Pulling the first blue-green over graphite print from the collagraph plate inspired an afternoon of experimental inking and printing. I continued inking and printing without cleaning the plate in between each print.
The result was a variety of interesting color shifts, and textures on each print. It was also an informative color mixing session, and the play time on the plates gave me insights on how some of the ink colors differ in consistency and pigmentation.
Inking Your Collagraph Plates
Now I have a stack of colorful figurative collagraph prints, ready to stand alone, or inspire further experimentation with other art supplies. I love using colored pencil on printmaking ink, and I’ll experiment with other media.
With the thinnest veil of pigments remaining on the plate, some of the ghost prints were my favorites. I painted one of them with watercolor below. Have you ever painted your collagraph prints?
More Collagraph Posts on This Blog
- Here is another mat board collagraph of a figure napping with a cat, and here’s one of a mother teaching her baby to swim.
- I’ve assembled a downloadable supply list, with links to all the resources to make a collagraph print.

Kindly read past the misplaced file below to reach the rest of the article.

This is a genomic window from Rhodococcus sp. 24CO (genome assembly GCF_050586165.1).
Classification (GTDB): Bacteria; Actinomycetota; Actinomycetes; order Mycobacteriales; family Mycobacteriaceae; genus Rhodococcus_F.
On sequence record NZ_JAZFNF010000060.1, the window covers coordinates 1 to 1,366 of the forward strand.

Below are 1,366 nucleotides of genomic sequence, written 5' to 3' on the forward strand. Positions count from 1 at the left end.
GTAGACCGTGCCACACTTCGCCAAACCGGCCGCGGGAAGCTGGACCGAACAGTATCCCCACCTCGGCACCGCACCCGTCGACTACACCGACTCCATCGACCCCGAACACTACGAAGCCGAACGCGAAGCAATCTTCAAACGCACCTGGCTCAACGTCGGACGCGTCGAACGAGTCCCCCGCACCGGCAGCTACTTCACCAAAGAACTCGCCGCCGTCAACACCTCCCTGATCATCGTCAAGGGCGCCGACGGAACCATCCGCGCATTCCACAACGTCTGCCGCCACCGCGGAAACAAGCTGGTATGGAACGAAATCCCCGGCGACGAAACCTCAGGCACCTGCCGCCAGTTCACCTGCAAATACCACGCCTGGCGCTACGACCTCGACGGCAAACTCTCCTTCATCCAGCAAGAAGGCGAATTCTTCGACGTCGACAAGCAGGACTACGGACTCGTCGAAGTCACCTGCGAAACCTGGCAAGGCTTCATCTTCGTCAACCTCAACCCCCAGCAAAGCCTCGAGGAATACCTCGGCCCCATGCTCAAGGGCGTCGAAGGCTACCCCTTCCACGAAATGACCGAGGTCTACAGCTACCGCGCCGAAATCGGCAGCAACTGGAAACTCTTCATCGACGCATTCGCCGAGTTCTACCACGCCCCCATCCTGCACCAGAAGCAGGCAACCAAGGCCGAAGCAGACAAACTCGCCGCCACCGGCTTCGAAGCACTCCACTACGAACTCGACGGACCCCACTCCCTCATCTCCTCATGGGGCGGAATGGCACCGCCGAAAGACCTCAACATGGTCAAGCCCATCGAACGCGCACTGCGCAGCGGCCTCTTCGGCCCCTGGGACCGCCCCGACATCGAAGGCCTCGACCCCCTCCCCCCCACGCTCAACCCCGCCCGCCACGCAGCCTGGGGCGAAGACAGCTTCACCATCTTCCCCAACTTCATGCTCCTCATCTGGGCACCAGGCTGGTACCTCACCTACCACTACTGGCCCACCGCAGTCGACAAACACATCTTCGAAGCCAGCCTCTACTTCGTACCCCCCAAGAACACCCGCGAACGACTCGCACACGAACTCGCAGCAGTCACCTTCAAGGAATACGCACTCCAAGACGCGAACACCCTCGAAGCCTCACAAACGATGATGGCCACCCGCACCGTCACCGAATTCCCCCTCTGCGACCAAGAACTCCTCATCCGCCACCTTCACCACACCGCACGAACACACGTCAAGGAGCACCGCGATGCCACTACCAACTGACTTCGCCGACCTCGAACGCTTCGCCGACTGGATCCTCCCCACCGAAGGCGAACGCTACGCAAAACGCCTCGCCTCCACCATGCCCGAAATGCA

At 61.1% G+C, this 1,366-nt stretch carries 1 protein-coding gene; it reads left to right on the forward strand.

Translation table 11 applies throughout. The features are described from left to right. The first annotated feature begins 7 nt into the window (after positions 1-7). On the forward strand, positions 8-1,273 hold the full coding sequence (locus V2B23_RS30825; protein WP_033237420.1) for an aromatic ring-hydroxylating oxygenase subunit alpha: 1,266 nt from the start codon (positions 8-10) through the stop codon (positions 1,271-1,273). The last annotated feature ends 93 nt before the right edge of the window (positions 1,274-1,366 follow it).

- This collagraph is made a little differently – using kid grade construction paper mounted to mat board.
- Have you ever made a print with glue and mat board? Here’s an example of a glue collagraph.
Enlist Your Sense of Adventure with First Time Art Projects
I hope this post inspires you to do a little experimenting with figurative mat board collagraph prints. Use photos of your friends and family, and keep your first designs small, and relatively simple to increase your chances of success. Most important is a hefty dose of adventuring, and a priority to have fun with the process.
Thanks for stopping by, and I’ll see you in the next post!